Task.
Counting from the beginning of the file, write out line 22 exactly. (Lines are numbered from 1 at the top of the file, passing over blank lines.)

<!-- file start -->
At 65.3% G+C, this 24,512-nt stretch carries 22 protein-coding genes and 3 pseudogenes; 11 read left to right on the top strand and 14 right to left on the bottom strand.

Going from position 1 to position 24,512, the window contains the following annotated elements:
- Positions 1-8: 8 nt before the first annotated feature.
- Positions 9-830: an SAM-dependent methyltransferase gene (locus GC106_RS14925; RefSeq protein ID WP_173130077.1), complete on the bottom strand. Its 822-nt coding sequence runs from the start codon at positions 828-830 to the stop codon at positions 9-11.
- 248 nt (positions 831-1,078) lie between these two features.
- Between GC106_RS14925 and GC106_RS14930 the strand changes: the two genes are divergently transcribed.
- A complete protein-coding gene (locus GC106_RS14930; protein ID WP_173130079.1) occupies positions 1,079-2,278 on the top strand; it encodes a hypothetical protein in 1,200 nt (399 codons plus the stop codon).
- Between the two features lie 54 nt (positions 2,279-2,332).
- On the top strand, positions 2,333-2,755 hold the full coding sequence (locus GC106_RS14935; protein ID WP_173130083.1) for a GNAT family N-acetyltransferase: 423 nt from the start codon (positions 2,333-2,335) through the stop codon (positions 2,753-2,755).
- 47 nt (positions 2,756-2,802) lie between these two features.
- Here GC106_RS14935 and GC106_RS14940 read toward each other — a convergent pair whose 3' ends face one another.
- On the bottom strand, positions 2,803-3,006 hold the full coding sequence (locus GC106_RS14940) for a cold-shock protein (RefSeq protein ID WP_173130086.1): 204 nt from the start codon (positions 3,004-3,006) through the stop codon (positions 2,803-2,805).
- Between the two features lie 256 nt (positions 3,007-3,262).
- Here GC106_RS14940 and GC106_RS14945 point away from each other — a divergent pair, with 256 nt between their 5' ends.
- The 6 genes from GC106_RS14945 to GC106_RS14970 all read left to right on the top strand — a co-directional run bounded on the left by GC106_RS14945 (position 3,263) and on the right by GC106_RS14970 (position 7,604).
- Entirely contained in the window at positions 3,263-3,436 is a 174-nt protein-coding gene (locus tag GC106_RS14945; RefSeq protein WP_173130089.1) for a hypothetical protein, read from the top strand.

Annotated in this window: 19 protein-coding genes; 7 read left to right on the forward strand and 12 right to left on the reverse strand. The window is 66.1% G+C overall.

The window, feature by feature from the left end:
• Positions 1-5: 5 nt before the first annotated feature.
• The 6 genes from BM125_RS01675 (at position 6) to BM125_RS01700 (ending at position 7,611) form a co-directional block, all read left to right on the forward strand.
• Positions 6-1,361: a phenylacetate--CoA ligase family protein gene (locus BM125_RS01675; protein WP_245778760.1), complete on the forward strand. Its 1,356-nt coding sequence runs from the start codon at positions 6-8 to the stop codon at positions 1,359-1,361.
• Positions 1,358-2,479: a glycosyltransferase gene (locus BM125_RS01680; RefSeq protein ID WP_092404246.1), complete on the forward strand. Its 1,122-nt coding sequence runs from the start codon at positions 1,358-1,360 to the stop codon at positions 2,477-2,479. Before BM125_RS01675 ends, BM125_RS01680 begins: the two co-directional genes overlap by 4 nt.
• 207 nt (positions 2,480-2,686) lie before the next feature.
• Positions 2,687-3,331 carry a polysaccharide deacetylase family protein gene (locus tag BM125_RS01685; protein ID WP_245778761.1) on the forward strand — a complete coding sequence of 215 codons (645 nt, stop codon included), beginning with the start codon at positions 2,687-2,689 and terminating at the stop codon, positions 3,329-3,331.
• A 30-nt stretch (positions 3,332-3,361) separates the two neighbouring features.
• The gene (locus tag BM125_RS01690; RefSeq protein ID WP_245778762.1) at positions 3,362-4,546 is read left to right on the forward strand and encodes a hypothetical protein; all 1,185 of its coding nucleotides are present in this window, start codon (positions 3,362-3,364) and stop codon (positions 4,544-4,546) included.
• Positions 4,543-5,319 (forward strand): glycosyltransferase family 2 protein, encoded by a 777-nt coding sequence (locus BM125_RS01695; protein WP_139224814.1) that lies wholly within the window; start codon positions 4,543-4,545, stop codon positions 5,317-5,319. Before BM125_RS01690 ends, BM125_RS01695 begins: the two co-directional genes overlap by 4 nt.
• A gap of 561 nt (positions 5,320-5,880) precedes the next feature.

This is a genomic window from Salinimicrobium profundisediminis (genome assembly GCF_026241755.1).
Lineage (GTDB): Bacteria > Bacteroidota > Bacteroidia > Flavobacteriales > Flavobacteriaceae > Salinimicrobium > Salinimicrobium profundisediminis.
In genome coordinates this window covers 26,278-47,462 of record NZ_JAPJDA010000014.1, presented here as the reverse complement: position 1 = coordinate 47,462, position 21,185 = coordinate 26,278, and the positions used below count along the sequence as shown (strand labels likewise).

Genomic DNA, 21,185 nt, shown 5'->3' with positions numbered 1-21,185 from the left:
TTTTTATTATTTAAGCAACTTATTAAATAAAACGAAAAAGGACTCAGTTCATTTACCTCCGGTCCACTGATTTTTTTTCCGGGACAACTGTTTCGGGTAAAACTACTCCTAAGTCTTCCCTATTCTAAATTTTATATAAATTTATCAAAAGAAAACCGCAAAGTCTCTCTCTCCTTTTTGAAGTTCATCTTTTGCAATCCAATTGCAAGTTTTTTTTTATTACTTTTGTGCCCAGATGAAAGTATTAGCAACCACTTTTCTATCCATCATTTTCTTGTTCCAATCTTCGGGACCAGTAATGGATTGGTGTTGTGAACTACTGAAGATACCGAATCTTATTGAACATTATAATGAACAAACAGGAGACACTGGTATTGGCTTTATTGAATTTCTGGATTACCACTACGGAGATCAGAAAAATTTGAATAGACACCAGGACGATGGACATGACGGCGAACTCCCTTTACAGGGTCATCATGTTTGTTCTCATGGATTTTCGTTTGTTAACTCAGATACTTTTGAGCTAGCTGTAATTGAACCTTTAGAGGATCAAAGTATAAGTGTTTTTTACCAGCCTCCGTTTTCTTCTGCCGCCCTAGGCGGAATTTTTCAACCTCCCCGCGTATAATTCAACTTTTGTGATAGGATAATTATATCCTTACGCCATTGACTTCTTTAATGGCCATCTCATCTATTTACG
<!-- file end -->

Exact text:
• Positions 1,358-2,479: a glycosyltransferase gene (locus BM125_RS01680; RefSeq protein ID WP_092404246.1), complete on the forward strand. Its 1,122-nt coding sequence runs from the start codon at positions 1,358-1,360 to the stop codon at positions 2,477-2,479. Before BM125_RS01675 ends, BM125_RS01680 begins: the two co-directional genes overlap by 4 nt.